Get LISNews via email! Enter Your Email Address:
Charles Davis sent over
This One that says research reveals that in only
23% do both partners read fiction, making the \'two novel household\'
rarer than the \'two car household\'. Fiction reading among those who read for pleasure is now
just 11 minutes a day, according to research released today by the
Orange Prize for Fiction. The research revealed that on average,
people spend 6 hours a week reading for pleasure which breaks down
to 11 minutes on fiction, 6 minutes a day on non-fiction, 2 minutes on
reference books, 17 minutes a day on newspapers, 5 minutes on
magazines and 7 minutes on online press and the internet. This
contrasts with time spent watching television (3.5 hours a day) and
spent listening to the radio (3 hours a day)
*. This means that nearly
half of the nation (40%)
read no books.
This One from The NYTimes says Sylvia Ann Hewlett\'s book \"Creating a Life: Professional Women and the Quest for Children\" has generated the kind of publicity authors and publishers usually only dream of, but it\'s hardly selling at all.
Data from the research marketing firm Bookscan suggest \"Creating a Life\" has sold fewer than 8,000 copies. The book\'s publisher, Talk Miramax Books, puts the number closer to 10,000 but acknowledges that the book has sold far short of expectations.
They say most professional historians have devoted relatively little attention to printing and the social and cultural changes it wrought.
You need to buy access to the entire article, but everyone can read a nice intro.
...and thought you would appreciate it. The website encourages people to Read, Register, and then Release their books \"into the wild\" and then track where they go and the lives they touch. Great concept... share your books and follow their progress forever. Best of all, it\'s FREE.
Personal message from Bill Drew: I heard about this underground book movement on NPR Saturday moring, May 18, 2002. I released my first book the same day.
I signed up for this on Saturday. It is legitimate and very pro reading.\"
The Center For Book Culture has a really neat Piece by Curtis White, who poses the television question, \"Are the Great Books great or not?\", and answers, the great works were and are great, whatever that means, and it means very little.
He goes on to say the real question is, of what does the greatness of the great works consist? And goes on with some very interesting answers in this dense and lengthy look at greatness.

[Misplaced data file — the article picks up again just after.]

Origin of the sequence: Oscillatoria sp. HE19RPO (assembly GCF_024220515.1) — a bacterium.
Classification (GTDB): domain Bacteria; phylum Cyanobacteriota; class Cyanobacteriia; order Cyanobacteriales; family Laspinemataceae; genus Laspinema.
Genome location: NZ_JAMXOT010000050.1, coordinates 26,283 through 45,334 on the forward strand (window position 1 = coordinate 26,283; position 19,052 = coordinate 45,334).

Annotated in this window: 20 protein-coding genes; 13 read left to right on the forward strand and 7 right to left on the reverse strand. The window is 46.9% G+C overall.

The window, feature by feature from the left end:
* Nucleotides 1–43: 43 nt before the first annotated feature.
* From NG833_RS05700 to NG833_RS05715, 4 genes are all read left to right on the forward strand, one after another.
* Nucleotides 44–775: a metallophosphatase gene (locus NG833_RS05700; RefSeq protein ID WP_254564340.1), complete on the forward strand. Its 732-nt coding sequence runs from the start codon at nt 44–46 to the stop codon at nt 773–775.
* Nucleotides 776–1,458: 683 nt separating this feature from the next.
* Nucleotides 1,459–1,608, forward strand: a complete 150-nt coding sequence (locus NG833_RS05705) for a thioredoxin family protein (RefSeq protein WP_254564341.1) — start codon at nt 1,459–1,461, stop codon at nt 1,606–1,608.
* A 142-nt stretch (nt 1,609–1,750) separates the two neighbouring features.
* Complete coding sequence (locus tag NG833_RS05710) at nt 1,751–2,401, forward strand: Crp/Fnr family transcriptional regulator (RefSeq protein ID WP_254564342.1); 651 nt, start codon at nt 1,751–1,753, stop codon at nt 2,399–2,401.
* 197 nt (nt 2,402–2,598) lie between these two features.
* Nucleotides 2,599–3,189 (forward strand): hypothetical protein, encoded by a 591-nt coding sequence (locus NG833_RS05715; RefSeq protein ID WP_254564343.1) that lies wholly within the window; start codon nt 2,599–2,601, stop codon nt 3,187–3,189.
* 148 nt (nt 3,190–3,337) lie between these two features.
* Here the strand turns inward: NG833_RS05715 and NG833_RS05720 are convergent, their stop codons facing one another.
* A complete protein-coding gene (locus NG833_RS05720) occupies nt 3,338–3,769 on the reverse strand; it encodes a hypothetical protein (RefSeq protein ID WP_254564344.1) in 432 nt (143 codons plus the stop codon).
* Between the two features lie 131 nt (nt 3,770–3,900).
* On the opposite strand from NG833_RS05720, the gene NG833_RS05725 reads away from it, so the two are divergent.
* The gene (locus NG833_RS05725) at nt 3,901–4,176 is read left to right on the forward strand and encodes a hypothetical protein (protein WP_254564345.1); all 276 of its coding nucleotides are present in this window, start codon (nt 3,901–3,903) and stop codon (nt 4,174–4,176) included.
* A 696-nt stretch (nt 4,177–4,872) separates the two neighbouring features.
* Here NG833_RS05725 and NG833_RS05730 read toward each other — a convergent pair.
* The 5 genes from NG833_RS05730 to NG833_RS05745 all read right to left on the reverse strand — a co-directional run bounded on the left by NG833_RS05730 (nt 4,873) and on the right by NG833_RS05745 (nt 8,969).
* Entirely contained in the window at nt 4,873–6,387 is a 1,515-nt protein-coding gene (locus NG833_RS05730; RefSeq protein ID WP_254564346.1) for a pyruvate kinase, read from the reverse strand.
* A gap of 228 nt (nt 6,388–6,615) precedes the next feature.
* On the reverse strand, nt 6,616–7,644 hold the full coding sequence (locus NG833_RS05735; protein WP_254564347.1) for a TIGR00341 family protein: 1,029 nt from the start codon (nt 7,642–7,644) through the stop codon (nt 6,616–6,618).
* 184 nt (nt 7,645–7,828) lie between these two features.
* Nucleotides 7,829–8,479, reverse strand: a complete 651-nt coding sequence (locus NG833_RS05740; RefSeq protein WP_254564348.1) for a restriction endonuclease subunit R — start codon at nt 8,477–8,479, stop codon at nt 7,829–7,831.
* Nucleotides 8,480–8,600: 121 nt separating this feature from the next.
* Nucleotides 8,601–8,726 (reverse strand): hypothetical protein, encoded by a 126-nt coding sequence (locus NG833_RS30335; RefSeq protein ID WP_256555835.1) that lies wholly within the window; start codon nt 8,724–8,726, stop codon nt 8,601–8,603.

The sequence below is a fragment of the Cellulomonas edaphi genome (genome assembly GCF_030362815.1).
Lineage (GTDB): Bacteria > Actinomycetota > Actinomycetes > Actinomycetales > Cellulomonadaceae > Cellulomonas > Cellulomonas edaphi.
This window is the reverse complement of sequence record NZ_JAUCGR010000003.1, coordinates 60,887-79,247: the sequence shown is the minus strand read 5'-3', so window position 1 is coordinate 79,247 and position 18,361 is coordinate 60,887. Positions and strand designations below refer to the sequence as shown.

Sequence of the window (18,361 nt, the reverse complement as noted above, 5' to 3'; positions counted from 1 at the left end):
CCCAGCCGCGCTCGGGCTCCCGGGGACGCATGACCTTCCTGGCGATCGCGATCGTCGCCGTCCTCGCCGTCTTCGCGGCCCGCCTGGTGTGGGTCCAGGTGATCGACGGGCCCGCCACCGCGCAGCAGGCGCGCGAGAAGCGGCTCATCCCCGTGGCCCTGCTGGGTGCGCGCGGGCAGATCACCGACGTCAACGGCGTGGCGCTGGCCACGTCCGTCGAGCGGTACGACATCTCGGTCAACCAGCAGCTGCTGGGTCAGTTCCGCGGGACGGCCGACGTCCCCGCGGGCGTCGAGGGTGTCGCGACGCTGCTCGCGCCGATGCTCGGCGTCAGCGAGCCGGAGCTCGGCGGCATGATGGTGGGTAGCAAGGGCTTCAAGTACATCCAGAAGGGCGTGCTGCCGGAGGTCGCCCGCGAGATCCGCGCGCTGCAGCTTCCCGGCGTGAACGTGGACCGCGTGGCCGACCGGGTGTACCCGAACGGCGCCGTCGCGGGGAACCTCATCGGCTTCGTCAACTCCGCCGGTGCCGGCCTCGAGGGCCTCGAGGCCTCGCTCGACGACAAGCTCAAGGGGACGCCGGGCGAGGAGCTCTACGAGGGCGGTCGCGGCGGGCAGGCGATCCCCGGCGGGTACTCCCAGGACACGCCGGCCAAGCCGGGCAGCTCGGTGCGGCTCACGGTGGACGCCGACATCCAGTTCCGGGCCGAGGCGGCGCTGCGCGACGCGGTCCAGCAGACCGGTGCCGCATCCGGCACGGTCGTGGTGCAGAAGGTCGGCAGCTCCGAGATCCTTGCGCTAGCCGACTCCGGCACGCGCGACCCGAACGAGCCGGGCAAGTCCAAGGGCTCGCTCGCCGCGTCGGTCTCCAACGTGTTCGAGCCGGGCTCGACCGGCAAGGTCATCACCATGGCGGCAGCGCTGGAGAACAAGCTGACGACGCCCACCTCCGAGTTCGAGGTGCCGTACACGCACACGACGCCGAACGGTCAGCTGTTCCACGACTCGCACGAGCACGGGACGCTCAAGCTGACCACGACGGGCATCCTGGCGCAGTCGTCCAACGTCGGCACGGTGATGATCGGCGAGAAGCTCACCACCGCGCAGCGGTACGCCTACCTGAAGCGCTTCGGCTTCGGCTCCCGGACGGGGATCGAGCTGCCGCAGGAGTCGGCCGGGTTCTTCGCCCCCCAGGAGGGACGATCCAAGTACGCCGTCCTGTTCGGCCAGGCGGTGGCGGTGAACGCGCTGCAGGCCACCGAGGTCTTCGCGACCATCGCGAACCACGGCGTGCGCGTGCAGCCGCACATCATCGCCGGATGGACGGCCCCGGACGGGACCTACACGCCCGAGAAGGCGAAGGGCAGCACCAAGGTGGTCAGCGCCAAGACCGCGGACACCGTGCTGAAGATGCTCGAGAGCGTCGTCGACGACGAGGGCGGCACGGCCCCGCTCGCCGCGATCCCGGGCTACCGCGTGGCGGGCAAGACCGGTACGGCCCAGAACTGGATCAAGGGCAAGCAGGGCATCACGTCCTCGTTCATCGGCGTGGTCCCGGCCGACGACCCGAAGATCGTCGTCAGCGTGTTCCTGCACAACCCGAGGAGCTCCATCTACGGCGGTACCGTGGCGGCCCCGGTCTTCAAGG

First it was to be a paperback fiction book with a living author that a large number of people would find interesting, then a book that children could read, people wanted to exclude potentially offensive titles, The bickering got so bad that at one point somebody said, \"The next thing you know they\'ll have us all eating Chicken McNuggets,.\"
\"Too many cook spoiled the broth,\" Susan Avery, the owner of Ariel Booksellers in New Paltz, said. \"You had too many political agendas, and the soup got spoiled.\"
The ever helpful Charles Davis pointed to This One on \"The Bondwoman\'s Narrative\", and how Henry Louis Gates Jr bought what is almost certainly the first novel ever written by an African American woman.
\"The most important thing in my life has been the Encarta publication with Microsoft and I\'m not just saying that because I\'m in Seattle,\" Gates stressed in an interview last week. \"That encyclopedia was W.E.B. Du Bois\' great dream fulfilled, the black equivalent of the Encyclopedia Brittanica. But finding this novel ranks right up there with that.\"
Charles Davis passed along this Canoe.ca Story that tells us French writer Michel
Houellebecq has won this year\'s International
IMPAC Dublin Literary Award, the world\'s
richest prize for a single work of fiction for his
cult novel Atomised.
Nominations for the award are made by public
libraries worldwide and administered by Dublin
City Library. Nominations for the 2002 Award
were made by over 120 libraries in 38
Bob Cox sent over this Story in which she says book clubs are nothing to do with reading, they are just get-togethers for sad middle-class women.
\"Which begs the question: if the people who join book groups hate reading so much, why not just be honest about it? They\'d have just as much fun if they called it the \"I\'d like to meet other middle-class people just like me, please\" club.\"